The Iowa Supreme Court’s recent groundbreaking decision that Medicaid must pay for medically necessary health care services for transgender Iowans has led to attacks on the transgender community and the court.
The offensive comments — typically based on harmful stereotypes and hurtful allegations — remind us of the backlash a decade ago when, on April 3, 2009, the Iowa Supreme Court ruled that same-sex couples have the constitutional right to get married.
Back then the mean-spirited rhetoric alleged marriage equality would be cataclysmic; that it would destroy the institution of marriage, ruin society and scar our children for life. But none of those things have happened.
Intolerant voices from the past and present remind us that while rights can be given, they can also be taken away. If it was up to some of the elected representatives who control the Executive and Legislative branches of Iowa government, we fear the rights of LGBTQ and transgender Iowans would be rolled back.
Thankfully, these elected representatives do not have the final say. That’s the role of the Iowa Supreme Court.
We are thankful everyday that the Iowa Supreme Court exists and that its justices are smart, fair-minded, thoughtful people who take their role seriously. All Iowans need an independent governmental body to control the excesses of elected representatives and keep their power in check. Without the court, and without the ability of its justices to remain above the fray of politics, our state would be a much less desirable place to live.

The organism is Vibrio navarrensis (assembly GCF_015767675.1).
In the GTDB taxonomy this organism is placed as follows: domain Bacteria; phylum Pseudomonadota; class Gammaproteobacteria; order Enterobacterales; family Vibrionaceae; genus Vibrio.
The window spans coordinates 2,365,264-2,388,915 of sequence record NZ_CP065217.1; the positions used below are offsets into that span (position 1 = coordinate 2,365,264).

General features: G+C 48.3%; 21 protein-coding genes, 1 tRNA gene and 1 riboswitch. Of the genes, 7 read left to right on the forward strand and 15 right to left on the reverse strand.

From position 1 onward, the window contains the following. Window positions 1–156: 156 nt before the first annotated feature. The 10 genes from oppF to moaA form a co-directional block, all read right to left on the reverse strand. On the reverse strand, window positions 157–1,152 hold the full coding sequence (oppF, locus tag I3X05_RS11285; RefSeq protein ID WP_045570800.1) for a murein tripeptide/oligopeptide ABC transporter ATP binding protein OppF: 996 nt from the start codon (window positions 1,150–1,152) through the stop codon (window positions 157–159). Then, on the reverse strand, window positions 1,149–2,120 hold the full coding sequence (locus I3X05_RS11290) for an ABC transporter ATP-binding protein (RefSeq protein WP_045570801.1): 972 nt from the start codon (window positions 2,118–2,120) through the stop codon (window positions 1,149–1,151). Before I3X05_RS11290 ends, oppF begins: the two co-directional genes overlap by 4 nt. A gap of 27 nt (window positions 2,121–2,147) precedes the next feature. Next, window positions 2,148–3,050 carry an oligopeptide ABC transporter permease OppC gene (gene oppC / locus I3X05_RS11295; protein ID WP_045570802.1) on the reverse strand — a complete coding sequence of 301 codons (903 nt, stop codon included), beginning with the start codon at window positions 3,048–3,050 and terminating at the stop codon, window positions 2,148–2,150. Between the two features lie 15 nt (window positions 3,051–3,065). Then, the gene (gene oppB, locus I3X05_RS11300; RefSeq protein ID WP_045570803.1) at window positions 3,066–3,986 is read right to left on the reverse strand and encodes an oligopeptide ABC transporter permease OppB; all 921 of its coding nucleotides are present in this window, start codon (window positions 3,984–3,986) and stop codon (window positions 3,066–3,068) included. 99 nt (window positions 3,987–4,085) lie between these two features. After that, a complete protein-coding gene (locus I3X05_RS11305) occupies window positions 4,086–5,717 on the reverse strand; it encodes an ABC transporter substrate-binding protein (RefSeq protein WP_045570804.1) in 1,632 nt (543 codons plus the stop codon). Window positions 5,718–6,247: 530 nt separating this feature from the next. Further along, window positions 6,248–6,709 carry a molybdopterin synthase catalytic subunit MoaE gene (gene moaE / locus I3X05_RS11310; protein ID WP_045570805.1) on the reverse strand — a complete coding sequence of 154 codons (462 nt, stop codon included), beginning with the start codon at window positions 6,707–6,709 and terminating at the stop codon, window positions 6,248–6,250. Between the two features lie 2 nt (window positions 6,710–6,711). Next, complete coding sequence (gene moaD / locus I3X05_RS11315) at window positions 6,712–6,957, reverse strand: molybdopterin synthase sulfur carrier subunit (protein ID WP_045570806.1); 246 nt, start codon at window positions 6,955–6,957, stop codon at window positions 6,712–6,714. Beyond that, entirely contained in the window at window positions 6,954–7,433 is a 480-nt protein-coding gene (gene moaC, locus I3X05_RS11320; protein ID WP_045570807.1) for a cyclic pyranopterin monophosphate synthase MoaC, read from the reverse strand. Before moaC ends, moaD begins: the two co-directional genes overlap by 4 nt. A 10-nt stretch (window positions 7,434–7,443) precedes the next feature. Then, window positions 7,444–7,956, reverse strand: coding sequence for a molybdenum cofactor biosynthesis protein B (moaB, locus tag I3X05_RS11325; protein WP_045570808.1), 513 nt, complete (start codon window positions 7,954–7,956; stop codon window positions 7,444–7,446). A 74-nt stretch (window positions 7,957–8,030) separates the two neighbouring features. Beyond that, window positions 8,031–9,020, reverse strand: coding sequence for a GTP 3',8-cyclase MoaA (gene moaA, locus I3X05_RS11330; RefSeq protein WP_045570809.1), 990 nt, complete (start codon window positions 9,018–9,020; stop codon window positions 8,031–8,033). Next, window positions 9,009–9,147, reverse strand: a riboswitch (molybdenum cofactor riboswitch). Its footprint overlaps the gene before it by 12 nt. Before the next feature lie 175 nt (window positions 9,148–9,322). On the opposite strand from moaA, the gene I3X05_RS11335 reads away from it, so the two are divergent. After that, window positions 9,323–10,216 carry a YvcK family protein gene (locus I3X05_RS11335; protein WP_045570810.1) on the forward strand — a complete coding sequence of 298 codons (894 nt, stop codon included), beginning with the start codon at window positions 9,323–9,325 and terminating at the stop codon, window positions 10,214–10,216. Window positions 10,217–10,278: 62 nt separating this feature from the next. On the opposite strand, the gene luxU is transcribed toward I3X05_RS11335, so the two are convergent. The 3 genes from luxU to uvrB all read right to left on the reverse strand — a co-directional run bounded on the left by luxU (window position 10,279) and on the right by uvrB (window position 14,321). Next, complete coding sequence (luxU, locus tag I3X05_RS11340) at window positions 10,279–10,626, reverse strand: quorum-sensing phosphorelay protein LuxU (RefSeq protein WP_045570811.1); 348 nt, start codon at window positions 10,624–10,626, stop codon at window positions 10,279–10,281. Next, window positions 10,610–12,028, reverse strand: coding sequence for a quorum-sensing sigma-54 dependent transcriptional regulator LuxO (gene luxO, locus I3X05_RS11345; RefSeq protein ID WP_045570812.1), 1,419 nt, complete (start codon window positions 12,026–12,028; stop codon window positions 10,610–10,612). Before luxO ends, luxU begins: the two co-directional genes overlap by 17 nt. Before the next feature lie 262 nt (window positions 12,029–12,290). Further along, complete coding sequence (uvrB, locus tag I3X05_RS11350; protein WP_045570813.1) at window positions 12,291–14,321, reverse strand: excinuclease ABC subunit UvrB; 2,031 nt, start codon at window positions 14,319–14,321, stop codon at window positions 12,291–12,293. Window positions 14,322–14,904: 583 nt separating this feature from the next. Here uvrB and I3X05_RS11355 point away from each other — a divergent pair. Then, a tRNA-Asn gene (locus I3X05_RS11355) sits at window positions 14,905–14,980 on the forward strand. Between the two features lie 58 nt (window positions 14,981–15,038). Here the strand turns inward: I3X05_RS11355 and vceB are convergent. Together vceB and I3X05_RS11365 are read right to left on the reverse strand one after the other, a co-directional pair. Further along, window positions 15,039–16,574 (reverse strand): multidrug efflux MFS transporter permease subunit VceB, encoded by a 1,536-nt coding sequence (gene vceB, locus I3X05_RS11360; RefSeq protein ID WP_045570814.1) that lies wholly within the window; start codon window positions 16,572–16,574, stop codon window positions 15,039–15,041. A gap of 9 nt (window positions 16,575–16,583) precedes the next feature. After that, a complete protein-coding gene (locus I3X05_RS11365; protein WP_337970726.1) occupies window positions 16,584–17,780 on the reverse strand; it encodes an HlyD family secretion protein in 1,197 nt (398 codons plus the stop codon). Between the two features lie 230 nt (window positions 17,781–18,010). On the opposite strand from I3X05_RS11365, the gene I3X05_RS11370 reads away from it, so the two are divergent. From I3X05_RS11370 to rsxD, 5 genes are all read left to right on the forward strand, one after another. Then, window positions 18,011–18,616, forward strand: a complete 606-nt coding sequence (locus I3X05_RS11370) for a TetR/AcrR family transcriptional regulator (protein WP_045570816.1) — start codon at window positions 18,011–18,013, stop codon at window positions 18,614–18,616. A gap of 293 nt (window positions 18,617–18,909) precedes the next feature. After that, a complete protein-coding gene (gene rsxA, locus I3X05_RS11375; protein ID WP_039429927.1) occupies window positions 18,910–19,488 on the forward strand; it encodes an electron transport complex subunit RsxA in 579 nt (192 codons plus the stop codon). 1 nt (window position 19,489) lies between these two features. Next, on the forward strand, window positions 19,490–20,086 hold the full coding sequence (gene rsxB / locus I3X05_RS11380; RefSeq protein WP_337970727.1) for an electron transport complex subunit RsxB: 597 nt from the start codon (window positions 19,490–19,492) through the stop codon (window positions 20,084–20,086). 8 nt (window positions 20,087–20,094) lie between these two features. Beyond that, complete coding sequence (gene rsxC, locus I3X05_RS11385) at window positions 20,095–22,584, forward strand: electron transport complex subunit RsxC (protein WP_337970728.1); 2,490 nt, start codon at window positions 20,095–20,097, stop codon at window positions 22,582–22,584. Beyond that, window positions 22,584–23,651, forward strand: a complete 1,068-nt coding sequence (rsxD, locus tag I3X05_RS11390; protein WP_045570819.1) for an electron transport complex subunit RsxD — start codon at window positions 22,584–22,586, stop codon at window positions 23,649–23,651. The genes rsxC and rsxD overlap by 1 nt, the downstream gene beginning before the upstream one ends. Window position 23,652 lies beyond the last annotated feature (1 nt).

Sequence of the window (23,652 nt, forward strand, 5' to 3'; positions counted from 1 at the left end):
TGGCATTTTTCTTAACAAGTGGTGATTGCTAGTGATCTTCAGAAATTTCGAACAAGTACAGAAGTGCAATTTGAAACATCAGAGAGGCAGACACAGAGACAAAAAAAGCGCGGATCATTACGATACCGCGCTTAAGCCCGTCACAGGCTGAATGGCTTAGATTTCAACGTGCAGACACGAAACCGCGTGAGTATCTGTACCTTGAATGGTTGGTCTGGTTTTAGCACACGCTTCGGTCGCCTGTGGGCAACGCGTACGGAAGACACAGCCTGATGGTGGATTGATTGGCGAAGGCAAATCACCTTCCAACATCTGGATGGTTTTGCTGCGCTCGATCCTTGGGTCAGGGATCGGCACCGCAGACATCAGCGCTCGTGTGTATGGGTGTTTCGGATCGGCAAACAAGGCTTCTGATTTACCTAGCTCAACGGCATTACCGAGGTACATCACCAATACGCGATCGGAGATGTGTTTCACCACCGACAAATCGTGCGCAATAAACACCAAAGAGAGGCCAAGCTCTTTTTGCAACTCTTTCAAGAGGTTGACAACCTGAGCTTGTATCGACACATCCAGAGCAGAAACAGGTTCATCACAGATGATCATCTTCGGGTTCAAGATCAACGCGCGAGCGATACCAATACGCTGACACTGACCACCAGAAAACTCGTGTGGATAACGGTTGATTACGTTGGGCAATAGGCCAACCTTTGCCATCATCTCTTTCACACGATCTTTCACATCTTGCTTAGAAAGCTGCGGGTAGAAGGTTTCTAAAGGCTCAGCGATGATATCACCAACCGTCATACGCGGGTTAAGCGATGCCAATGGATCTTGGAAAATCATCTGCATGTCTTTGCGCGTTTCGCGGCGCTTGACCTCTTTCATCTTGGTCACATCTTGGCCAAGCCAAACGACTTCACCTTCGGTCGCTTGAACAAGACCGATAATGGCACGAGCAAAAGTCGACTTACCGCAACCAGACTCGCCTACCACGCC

But court rulings in and of themselves don’t change how people think or feel about others. Real change happens when people get to know people who are unlike themselves and become their allies.
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That’s what we did. We’d always been inclusive and had LGBTQ friends. We were comfortable with that until one of our gay friends told us that feeling inclusive is one thing but being a visible and vocal ally is another. Allies stand up and speak out for and with others. Allies make it clear to members of the LGBTQ community that if battles need to be fought, they will not be fought alone. Ally voices of inclusion, respect and civility help drown out the voices of hate, bigotry and misunderstanding.
In the process of becoming active allies, we were reminded that while some of us may look, think, believe, worship, act or love differently, we are all humans deserving of respect and equality under the law. Our acceptance and understanding of differences enriches our lives.
We know it’s a tough time in Iowa and America to be a member of a minority group. It’s a time where it seems perfectly OK for elected leaders, commentators, organizations and others to use words and take actions that are disrespectful and hurtful, and to work to divide people rather than unite them.
We don’t think that’s OK. We urge our fellow citizens to help make this state a better place for ALL Iowans. Do what you can to make a positive difference. Make an effort to get to know people who are different from you. Stand up and speak out for them and with them when they are under attack.
If reasonable voices are silent, only extreme voices will be heard. Don’t let that happen.
• John and Terri Hale are co-owners of The Hale Group, a consulting, advocacy and communications firm located in Ankeny. Terri serves on the board of directors for One Iowa, a statewide LGBTQ advocacy organization. Comments: firstname.lastname@example.org